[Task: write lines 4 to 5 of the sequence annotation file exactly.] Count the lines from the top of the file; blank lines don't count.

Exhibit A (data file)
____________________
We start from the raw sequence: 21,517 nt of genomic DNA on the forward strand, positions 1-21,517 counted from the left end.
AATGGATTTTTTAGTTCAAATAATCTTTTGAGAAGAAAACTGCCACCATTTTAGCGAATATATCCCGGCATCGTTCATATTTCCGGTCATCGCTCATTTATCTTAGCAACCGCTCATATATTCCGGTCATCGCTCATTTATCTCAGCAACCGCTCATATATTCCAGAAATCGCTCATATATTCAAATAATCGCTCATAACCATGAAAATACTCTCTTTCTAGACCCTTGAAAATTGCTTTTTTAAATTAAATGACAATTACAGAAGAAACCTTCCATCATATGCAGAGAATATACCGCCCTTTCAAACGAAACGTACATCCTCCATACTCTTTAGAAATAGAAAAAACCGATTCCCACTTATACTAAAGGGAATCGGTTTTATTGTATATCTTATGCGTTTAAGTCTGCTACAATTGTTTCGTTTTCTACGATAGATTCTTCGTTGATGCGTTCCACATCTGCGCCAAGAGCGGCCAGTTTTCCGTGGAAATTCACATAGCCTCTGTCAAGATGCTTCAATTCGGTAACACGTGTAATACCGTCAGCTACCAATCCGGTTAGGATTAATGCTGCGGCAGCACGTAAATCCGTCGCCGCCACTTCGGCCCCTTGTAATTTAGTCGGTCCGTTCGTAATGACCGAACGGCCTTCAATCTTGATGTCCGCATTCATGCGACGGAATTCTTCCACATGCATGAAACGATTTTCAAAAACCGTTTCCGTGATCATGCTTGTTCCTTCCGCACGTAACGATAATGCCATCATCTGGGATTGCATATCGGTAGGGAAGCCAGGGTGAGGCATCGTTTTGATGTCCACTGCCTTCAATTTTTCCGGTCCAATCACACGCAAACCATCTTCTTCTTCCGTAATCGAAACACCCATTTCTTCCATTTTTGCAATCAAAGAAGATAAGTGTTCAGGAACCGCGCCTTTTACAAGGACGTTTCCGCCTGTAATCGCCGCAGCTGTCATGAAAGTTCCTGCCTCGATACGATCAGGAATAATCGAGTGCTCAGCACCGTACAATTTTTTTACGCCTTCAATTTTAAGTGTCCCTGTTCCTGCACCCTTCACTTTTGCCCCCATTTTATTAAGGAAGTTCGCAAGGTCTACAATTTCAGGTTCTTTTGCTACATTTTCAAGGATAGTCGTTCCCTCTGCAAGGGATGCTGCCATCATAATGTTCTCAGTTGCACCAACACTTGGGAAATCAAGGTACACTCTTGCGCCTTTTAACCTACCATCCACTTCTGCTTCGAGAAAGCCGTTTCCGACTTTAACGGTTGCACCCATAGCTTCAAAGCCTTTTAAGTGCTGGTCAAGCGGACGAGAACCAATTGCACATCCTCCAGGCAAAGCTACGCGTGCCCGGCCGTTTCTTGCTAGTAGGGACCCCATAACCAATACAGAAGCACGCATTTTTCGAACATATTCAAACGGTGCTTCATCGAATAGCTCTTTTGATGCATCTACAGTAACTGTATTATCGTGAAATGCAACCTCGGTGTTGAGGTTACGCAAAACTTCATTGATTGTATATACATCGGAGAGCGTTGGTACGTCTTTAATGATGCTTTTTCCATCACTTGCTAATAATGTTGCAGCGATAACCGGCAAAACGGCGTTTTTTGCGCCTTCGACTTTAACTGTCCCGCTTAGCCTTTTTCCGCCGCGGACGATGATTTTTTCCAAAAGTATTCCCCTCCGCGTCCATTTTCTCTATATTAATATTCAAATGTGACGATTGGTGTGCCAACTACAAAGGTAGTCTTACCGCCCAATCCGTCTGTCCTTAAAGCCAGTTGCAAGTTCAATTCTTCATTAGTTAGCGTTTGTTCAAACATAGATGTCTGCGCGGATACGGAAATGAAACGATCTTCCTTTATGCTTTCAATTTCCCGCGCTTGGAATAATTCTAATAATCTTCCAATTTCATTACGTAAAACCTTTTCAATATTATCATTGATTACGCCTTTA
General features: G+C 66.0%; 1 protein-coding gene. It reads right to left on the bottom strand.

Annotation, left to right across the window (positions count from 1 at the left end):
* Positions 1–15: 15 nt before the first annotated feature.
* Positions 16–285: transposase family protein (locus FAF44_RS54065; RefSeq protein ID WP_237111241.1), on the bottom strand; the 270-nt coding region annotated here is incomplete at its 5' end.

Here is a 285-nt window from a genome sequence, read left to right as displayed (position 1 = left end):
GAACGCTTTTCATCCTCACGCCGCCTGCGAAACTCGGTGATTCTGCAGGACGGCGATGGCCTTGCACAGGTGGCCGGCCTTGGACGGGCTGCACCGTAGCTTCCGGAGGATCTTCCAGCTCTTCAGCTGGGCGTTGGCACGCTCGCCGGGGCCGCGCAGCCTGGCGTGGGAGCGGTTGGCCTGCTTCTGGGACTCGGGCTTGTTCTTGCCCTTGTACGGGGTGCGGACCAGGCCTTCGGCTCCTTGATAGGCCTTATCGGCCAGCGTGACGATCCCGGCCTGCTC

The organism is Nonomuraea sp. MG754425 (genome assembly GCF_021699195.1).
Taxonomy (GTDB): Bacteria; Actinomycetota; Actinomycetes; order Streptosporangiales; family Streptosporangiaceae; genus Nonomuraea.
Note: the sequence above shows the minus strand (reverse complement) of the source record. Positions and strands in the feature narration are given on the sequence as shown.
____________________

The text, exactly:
Annotation, left to right across the window (positions count from 1 at the left end):
* Positions 1–15: 15 nt before the first annotated feature.